The position for Academic Senate president has not been contested in four years, but that is changing this semester.
Professor of Computer Applications & Office Technologies Jill Binsley said she is eager to have competition.
“We haven’t had two people running for president in a long time,” Binsley said. “It’s exciting when we have more than one candidate for the position.”
The candidates are Professor of Communication Studies Barbara Anderson and Fernando Oleas. Both candidates have been working at Pierce for more than a decade, and held numerous positions throughout the years.
Much of the forum centered on the relationship between faculty and administration.
Both candidates agreed that the faculty-administration relationship needed improvement.
But the candidates seem to diverge when it came to how best to deal with administrators.
Anderson, who has worked as a dean, envisioned a cooperative view for the future where the senate and the administration can share a more collaborative role together.
Oleas expressed his belief that to get things done, faculty must be more persistent.
“Administrators are not bad people, but they are business people,” Oleas said. “Faculty views things from the student success perspective. Administration views things through a business perspective. So that is why we must be vigilant.”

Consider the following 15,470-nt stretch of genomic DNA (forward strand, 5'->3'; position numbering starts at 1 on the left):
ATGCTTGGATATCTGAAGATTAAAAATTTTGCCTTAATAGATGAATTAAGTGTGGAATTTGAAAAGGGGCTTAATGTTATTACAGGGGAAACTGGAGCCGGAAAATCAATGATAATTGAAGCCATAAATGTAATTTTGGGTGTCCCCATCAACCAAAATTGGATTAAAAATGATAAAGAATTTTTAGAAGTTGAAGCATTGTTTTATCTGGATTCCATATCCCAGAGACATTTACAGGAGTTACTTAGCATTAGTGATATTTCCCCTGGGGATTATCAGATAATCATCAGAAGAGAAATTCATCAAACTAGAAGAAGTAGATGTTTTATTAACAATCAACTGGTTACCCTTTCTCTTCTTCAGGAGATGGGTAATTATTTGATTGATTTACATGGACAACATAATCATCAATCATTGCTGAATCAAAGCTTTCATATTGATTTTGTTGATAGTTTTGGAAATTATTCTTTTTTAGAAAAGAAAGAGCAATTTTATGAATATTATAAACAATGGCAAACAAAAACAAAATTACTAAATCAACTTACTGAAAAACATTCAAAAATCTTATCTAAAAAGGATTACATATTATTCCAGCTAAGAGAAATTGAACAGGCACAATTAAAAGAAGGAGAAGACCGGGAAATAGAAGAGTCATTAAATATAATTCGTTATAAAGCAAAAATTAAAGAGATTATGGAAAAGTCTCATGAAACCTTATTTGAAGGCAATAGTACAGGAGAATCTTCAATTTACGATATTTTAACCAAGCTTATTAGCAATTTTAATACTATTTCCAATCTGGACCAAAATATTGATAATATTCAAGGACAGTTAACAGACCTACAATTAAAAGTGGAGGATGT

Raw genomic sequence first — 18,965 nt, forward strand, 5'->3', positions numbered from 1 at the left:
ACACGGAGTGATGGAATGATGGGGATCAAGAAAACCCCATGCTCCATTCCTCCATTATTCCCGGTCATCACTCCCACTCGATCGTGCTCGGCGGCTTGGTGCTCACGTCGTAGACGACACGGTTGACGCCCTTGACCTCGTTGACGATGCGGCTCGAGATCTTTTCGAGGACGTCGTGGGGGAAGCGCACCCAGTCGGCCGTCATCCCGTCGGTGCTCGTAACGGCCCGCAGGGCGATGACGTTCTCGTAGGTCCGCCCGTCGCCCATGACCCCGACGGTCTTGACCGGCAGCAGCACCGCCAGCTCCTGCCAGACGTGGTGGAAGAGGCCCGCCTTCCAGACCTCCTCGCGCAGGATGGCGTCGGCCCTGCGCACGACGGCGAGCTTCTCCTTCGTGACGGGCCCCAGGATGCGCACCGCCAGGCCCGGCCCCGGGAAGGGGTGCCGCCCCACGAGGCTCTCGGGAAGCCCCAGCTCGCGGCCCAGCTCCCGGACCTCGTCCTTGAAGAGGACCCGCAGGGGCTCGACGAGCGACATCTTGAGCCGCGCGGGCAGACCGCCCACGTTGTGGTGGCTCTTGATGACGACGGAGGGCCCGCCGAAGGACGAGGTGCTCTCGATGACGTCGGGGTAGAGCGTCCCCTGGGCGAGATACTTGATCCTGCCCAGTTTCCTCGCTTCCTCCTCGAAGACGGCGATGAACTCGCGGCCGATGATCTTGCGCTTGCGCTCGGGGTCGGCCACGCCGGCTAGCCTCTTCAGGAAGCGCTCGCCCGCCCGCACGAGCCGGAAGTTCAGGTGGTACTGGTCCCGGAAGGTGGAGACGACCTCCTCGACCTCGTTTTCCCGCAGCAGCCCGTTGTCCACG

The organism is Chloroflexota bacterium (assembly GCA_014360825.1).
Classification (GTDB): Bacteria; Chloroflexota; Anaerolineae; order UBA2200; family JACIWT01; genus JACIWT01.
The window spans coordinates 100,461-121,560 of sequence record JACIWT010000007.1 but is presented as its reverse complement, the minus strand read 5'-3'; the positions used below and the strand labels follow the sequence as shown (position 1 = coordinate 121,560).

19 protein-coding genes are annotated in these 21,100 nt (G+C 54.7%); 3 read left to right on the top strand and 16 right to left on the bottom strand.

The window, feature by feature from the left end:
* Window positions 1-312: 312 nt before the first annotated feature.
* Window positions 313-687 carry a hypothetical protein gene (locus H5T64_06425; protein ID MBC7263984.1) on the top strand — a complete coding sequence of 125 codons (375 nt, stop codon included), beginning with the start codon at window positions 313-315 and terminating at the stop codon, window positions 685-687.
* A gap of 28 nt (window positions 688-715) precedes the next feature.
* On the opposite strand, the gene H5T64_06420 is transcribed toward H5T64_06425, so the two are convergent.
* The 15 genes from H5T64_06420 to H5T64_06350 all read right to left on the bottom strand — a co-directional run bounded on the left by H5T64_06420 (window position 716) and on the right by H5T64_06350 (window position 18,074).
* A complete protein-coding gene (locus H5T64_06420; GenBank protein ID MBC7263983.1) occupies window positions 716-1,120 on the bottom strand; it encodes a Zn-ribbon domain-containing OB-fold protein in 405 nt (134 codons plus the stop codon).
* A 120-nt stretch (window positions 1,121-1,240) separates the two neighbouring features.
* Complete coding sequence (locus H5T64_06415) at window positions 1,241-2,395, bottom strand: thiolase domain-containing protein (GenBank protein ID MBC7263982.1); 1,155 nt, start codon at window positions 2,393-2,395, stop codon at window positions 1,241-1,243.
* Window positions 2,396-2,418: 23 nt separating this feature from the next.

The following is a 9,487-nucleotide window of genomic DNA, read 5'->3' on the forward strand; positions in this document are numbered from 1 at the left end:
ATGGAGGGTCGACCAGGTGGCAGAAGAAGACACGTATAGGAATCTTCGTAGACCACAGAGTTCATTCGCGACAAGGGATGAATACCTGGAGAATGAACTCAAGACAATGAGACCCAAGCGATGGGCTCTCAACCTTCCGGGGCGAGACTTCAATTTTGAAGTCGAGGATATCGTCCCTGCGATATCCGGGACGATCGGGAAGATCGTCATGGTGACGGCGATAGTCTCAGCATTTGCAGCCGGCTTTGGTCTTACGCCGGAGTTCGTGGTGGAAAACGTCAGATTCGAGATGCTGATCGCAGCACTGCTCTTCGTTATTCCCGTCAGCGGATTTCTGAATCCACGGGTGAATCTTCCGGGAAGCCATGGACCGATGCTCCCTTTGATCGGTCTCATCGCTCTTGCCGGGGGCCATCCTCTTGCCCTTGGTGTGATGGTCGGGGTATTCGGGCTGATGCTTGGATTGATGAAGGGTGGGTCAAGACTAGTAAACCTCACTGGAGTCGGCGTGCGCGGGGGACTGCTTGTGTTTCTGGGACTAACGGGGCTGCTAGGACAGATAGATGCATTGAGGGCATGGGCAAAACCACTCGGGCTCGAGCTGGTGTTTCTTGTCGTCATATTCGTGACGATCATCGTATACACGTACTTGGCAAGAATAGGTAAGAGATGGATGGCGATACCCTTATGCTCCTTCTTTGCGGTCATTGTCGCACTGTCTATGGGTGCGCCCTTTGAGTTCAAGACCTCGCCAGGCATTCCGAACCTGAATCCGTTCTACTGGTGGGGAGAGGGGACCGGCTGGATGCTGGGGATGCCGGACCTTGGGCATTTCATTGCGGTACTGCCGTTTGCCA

Oleas explained that this divide can affect the way Pierce is run. He explained, for example, how the administration was not releasing funds that were promised for improved Wi-Fi. Oleas said he persistently lobbied the district until they released the money.
“Sometimes I sound like a broken record. I repeat things a lot,” Oleas said. “But because I sound like a broken record on the district level, they manage to listen to us. And that is the reason why we have Wi-Fi.”
Anderson stated that the faculty should try to build a better and more inclusive relationship with administration.
“They’re here for a limited amount of time, but we’re here for the long haul,” Anderson said. “We really need to train our administrators on how we want them to treat us. One of the things I would like to do is help grow a better treatment of the senate.”
Anderson said she believes that she is a good choice for the next Academic Senate president because of her experience helping faculty address their goals.
“We need to have leaders that are able to bring out the voices of others. And I have worked with developing faculty leadership throughout my entire career,” she said.
Anderson said her experience working as an administrator would be an advantage.
“I was the vice president of Honors Transfer Program. I was Dean of Academic Affairs. I’ve had a variety of roles,” Anderson said. “I feel like the information I’ve gained with that has given me insight on how to work well with the administration.”
Oleas believes his experience as the former Chapter President of American Federation of Teachers helped him form meaningful connections with the Board of Trustees.
“I was able to secure good connections with the Board of Trustees,” Oleas said. “When something happens at Pierce, I go to the Board of Trustees. I meet them in person. I address the issues that we have and make sure they implement the changes that we need. I’m very well connected.”
Despite the competition, both candidates wished each other the best of luck.
“Vote for me. Vote for him. Either way, I’ll be buying you all beer next Monday,” Anderson said.